Greatest Goaltender Of All-Time

Matt Eichel@@mattyalloutSenior Writer ISeptember 1, 2008


With the buzzing news of the Montreal Canadiens possibly raising Patrick Roy's immortal #33 to the rafters in the Bell Centre this centennial season, can we start the debate once again?

Who is the best all-time goaltender in NHL history?

Patrick Roy (1985-2003; Montreal Canadiens & Colorado Avalanche)

Roy's numbers speak for themselves - 551 season wins, 66 season shutous, 247 playoff wins, 3 Conn Smythe Trophies, 4 Stanley Cups.  Impressive numbers with both the Montreal Canadiens and Colorado Avalanche over his 18 year career.

It may not have been Roy's numbers alone that make him a candidate for best goalie of all-time, it may have been his quirks, his remarks, and his monicker on the ice.  Known for being a very cocky, confident netminder, Roy sometimes broke under the very arrogance that he set up for himself.  

When making a glove save during another Western Conference showdown against the Detroit Red Wings, Roy did his signature move to show he had the puck, when the puck was really dribbling behind him into this own net.  The Avalanche never recovered in the series.

Perhaps the most well-known quote from Roy came during the 1996 Playoffs, when Roy denied Chicago Blackhawks Jeremy Roenick on a breakaway in Game 4.  After the game, Roenick commented that there should have been a penalty shot because he was apparently being tackled by a Av defender.  

"I like Patrick's comment when he said he could have stopped me.  I'd like to know where Patrick was in Game 3, probably up trying to get his jock out of the rafters."

Roy responded quickly by stating that "I can't really hear what Jeremy says, because I've got my two Stanley Cup rings plugging my ear."

Not only did the Avalanche win the series, but went on to win the Stanley Cup in their first season in Denver.


Jacques Plante (1952-1975; Montreal Canadiens, New York Rangers, St. Louis Blues, Toronto Maples Leafs, Boston Bruins, Edmonton Oilers [WHA])

The very man's records he passed on his way to 551 career wins, Jacques Plante is another contender for greatest all-time goaltender.  Playing in an era when goaltenders never wore masks and were the most beat-up player on the ice, Plante persevered and became a pioneer for goaltenders for generations after.

The #1 netminder for the Montreal Canadiens starting in 1954-55 NHL season, Plantebecame well entrenched in the NHL as a great goalie.

During a November 1st game in 1959, Andy Bathgate of the New York Rangers hitPlante square in the face with a slapshot causing Plante to have to get stitched up.  Subsequently, Plante came back with a mask on to complete the game.  Since that day, masks made a strong case for many netminders across the game.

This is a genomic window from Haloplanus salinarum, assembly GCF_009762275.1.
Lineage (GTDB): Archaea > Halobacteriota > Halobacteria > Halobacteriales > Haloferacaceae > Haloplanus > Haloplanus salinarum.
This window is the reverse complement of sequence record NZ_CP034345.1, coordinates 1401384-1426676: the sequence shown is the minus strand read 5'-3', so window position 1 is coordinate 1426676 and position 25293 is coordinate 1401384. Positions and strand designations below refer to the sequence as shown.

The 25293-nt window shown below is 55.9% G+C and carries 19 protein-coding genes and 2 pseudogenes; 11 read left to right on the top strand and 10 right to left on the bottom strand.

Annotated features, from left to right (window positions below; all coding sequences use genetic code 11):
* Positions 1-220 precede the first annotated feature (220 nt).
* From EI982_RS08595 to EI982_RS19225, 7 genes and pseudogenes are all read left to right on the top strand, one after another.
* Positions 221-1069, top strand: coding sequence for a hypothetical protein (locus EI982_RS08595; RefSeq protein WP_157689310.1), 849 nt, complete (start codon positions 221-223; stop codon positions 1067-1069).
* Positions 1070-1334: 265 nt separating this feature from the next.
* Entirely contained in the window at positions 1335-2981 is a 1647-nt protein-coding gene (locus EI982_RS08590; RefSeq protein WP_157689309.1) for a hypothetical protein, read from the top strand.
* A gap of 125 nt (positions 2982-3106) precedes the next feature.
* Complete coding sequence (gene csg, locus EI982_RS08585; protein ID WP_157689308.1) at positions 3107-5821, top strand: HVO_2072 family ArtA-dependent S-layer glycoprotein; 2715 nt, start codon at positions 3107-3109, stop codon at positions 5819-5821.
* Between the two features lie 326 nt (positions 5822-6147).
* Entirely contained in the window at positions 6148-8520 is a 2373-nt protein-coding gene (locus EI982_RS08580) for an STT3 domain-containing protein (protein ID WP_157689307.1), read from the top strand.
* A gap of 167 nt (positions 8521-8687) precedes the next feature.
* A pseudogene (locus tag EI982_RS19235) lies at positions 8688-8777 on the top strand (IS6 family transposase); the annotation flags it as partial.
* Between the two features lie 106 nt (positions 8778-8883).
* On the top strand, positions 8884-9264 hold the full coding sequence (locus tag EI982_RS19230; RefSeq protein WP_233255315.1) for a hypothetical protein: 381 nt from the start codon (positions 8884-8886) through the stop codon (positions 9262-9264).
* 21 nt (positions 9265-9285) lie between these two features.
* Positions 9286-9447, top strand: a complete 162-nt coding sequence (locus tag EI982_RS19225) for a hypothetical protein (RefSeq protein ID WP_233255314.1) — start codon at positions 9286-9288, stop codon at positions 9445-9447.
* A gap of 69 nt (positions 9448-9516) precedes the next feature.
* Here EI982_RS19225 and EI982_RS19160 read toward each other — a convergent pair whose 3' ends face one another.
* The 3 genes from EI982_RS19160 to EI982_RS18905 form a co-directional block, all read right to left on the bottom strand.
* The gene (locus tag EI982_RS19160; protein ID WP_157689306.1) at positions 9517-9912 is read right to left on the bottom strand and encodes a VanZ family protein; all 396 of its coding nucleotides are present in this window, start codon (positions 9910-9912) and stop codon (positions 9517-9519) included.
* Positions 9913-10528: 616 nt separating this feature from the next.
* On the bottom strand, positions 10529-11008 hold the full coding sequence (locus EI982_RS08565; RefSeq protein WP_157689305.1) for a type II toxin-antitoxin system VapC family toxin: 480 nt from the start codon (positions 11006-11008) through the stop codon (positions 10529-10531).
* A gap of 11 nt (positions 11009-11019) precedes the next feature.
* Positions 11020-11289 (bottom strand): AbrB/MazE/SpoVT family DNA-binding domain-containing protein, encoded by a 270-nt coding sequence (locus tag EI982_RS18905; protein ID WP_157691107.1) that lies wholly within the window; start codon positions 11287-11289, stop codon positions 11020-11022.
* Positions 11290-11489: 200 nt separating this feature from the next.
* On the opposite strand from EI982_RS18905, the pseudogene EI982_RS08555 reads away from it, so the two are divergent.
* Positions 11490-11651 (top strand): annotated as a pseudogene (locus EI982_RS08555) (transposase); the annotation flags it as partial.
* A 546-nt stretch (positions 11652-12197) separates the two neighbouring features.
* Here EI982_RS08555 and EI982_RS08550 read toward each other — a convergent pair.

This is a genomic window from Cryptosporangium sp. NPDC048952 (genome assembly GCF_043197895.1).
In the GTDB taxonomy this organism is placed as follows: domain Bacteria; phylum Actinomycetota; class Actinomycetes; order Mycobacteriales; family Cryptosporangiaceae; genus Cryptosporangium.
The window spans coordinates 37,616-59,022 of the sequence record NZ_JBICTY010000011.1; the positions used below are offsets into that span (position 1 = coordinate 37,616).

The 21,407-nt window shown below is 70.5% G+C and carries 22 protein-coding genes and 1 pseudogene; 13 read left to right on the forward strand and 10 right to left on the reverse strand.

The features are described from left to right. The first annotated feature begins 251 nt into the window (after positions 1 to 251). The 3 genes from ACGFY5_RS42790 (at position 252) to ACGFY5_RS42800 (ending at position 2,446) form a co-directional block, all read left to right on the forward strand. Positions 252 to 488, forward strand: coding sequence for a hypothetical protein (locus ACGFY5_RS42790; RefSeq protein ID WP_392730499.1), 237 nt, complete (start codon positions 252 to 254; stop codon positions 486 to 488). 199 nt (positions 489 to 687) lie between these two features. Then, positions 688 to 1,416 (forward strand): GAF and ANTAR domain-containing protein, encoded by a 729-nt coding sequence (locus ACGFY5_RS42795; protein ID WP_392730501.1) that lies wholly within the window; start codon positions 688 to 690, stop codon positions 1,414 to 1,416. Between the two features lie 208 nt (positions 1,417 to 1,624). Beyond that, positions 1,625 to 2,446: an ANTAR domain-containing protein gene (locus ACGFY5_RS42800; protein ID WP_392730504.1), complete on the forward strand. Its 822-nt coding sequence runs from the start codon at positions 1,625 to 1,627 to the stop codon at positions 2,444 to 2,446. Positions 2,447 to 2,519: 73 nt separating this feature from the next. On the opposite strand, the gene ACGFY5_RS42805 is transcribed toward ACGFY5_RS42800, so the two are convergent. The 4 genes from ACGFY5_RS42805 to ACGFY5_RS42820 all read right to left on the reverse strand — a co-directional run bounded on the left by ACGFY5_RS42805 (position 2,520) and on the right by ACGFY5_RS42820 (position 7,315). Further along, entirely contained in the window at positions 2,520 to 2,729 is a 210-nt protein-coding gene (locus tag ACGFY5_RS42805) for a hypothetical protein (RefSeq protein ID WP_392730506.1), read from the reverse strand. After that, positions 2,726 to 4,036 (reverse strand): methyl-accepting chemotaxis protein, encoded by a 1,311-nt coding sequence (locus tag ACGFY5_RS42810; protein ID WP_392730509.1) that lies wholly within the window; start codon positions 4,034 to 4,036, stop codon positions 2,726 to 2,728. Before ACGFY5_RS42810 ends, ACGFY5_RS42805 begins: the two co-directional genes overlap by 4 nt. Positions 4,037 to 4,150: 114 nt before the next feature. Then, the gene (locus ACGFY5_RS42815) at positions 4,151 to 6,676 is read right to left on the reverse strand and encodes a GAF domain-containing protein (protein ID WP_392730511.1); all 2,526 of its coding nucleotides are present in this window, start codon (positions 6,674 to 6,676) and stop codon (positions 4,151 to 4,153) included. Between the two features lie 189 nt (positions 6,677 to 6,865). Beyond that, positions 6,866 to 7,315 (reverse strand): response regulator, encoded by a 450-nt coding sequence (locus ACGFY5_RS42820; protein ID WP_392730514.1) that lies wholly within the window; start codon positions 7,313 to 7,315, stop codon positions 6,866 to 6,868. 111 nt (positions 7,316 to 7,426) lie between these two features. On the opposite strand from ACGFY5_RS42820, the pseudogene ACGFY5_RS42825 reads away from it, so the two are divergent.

Canadiens head coach Toe Blake refused to play Plante with the mask on, but Plantesaid he would not play unless he wore the mask.  Blake agreed only saying that Plantehad to discard the mask when the cut healed.  After the game, Plante wore the mask on an 18-game winning streak.  Plante did not wear the mask at Blake's request against the Detroit Red Wings.  The Canadiens lost the game 3-0 and the mask stayed on Plante's face.

Despite not being the first goalie to wear protective equipment on their head (Montreal Maroon's Clint Benedict wore a leather mask to protect a broken nose), Plante was the first goalie to introduce it into everyday use.

Plante's career was hampered by a chronic bronchitis and varying injuries to his hands and knees, yet Plante was a clutch netminder.  Despite his up-and-down career withMontreal, he won six Vezina Trophies (1955-56, 56-57, 57-58, 58-59, 59-60, 61-62) and became the first netminder to win the Hart and Vezina Trophies in 1961-62.

Plante was dealt to the New York Rangers because of his inconsistent play withMontreal in the early 1960s and retired after a season and a bit with the Rangers.  Plante made a comeback during the 1968-69 season with the expansion St. Louis Blues, splitting time with another goalie great Glenn Hall.  Plante and Hall would share the Vezina Trophy that season and Plante passed Bill Durnan's record of six VezinaTrophies.

Plante would eventually play a few more seasons before finally retiring.  His numbers speak volumes - 434 season wins, 82 shutouts, 71 playoff wins, 7 Vezina Trophies, 6 Stanley Cups, 1 Hart Trophy.